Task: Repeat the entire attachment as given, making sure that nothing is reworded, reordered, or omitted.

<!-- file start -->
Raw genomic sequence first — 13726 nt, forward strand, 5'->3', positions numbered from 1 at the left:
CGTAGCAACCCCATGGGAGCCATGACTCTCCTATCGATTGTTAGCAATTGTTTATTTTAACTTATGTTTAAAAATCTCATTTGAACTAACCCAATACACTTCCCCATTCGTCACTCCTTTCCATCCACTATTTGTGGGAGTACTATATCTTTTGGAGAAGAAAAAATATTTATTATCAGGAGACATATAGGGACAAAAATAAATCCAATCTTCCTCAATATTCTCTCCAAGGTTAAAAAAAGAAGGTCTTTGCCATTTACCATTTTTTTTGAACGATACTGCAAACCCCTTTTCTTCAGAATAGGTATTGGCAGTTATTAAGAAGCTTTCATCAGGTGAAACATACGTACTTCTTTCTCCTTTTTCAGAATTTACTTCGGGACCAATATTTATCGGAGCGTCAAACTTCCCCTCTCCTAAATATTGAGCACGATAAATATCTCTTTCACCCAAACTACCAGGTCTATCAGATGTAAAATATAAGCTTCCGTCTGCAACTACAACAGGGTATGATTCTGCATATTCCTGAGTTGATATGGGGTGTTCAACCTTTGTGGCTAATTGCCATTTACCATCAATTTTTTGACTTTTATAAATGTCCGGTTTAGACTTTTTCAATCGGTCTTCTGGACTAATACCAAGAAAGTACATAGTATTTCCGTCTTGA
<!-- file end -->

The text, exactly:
Raw genomic sequence first — 13726 nt, forward strand, 5'->3', positions numbered from 1 at the left:
CGTAGCAACCCCATGGGAGCCATGACTCTCCTATCGATTGTTAGCAATTGTTTATTTTAACTTATGTTTAAAAATCTCATTTGAACTAACCCAATACACTTCCCCATTCGTCACTCCTTTCCATCCACTATTTGTGGGAGTACTATATCTTTTGGAGAAGAAAAAATATTTATTATCAGGAGACATATAGGGACAAAAATAAATCCAATCTTCCTCAATATTCTCTCCAAGGTTAAAAAAAGAAGGTCTTTGCCATTTACCATTTTTTTTGAACGATACTGCAAACCCCTTTTCTTCAGAATAGGTATTGGCAGTTATTAAGAAGCTTTCATCAGGTGAAACATACGTACTTCTTTCTCCTTTTTCAGAATTTACTTCGGGACCAATATTTATCGGAGCGTCAAACTTCCCCTCTCCTAAATATTGAGCACGATAAATATCTCTTTCACCCAAACTACCAGGTCTATCAGATGTAAAATATAAGCTTCCGTCTGCAACTACAACAGGGTATGATTCTGCATATTCCTGAGTTGATATGGGGTGTTCAACCTTTGTGGCTAATTGCCATTTACCATCAATTTTTTGACTTTTATAAATGTCCGGTTTAGACTTTTTCAATCGGTCTTCTGGACTAATACCAAGAAAGTACATAGTATTTCCGTCTTGA